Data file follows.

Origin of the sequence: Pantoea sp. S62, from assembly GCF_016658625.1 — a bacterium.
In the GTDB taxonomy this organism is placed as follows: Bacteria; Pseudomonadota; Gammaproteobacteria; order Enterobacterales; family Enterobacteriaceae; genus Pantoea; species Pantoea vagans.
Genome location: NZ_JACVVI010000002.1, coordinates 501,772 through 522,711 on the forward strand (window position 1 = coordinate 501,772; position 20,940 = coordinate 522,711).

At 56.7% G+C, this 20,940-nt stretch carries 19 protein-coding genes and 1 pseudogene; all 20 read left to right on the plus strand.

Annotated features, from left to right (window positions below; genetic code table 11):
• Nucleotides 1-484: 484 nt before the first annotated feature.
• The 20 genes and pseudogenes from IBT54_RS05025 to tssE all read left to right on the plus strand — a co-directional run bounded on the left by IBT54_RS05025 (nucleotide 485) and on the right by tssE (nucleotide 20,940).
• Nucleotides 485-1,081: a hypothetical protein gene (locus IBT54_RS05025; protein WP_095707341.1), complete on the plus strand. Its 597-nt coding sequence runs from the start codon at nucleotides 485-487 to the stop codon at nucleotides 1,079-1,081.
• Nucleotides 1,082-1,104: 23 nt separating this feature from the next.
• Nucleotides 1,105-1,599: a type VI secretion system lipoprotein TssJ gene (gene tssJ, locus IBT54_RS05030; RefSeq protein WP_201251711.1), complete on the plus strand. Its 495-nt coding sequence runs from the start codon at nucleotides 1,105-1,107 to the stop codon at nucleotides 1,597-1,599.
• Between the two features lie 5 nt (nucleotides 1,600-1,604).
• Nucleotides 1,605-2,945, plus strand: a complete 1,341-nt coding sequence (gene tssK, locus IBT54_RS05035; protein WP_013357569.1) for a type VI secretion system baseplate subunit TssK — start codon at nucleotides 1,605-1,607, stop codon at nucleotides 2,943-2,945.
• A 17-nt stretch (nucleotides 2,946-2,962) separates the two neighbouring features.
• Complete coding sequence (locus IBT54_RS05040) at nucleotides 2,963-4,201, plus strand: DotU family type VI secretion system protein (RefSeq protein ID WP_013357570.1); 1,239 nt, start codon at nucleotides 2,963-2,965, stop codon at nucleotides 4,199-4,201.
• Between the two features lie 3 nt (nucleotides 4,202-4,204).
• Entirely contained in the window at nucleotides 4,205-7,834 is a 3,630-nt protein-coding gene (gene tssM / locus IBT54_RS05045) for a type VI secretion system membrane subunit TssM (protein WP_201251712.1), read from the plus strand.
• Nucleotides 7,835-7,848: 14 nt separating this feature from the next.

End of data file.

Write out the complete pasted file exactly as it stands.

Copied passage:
Origin of the sequence: Pantoea sp. S62, from assembly GCF_016658625.1 — a bacterium.
In the GTDB taxonomy this organism is placed as follows: Bacteria; Pseudomonadota; Gammaproteobacteria; order Enterobacterales; family Enterobacteriaceae; genus Pantoea; species Pantoea vagans.
Genome location: NZ_JACVVI010000002.1, coordinates 501,772 through 522,711 on the forward strand (window position 1 = coordinate 501,772; position 20,940 = coordinate 522,711).

At 56.7% G+C, this 20,940-nt stretch carries 19 protein-coding genes and 1 pseudogene; all 20 read left to right on the plus strand.

Annotated features, from left to right (window positions below; genetic code table 11):
• Nucleotides 1-484: 484 nt before the first annotated feature.
• The 20 genes and pseudogenes from IBT54_RS05025 to tssE all read left to right on the plus strand — a co-directional run bounded on the left by IBT54_RS05025 (nucleotide 485) and on the right by tssE (nucleotide 20,940).
• Nucleotides 485-1,081: a hypothetical protein gene (locus IBT54_RS05025; protein WP_095707341.1), complete on the plus strand. Its 597-nt coding sequence runs from the start codon at nucleotides 485-487 to the stop codon at nucleotides 1,079-1,081.
• Nucleotides 1,082-1,104: 23 nt separating this feature from the next.
• Nucleotides 1,105-1,599: a type VI secretion system lipoprotein TssJ gene (gene tssJ, locus IBT54_RS05030; RefSeq protein WP_201251711.1), complete on the plus strand. Its 495-nt coding sequence runs from the start codon at nucleotides 1,105-1,107 to the stop codon at nucleotides 1,597-1,599.
• Between the two features lie 5 nt (nucleotides 1,600-1,604).
• Nucleotides 1,605-2,945, plus strand: a complete 1,341-nt coding sequence (gene tssK, locus IBT54_RS05035; protein WP_013357569.1) for a type VI secretion system baseplate subunit TssK — start codon at nucleotides 1,605-1,607, stop codon at nucleotides 2,943-2,945.
• A 17-nt stretch (nucleotides 2,946-2,962) separates the two neighbouring features.
• Complete coding sequence (locus IBT54_RS05040) at nucleotides 2,963-4,201, plus strand: DotU family type VI secretion system protein (RefSeq protein ID WP_013357570.1); 1,239 nt, start codon at nucleotides 2,963-2,965, stop codon at nucleotides 4,199-4,201.
• Between the two features lie 3 nt (nucleotides 4,202-4,204).
• Entirely contained in the window at nucleotides 4,205-7,834 is a 3,630-nt protein-coding gene (gene tssM / locus IBT54_RS05045) for a type VI secretion system membrane subunit TssM (protein WP_201251712.1), read from the plus strand.
• Nucleotides 7,835-7,848: 14 nt separating this feature from the next.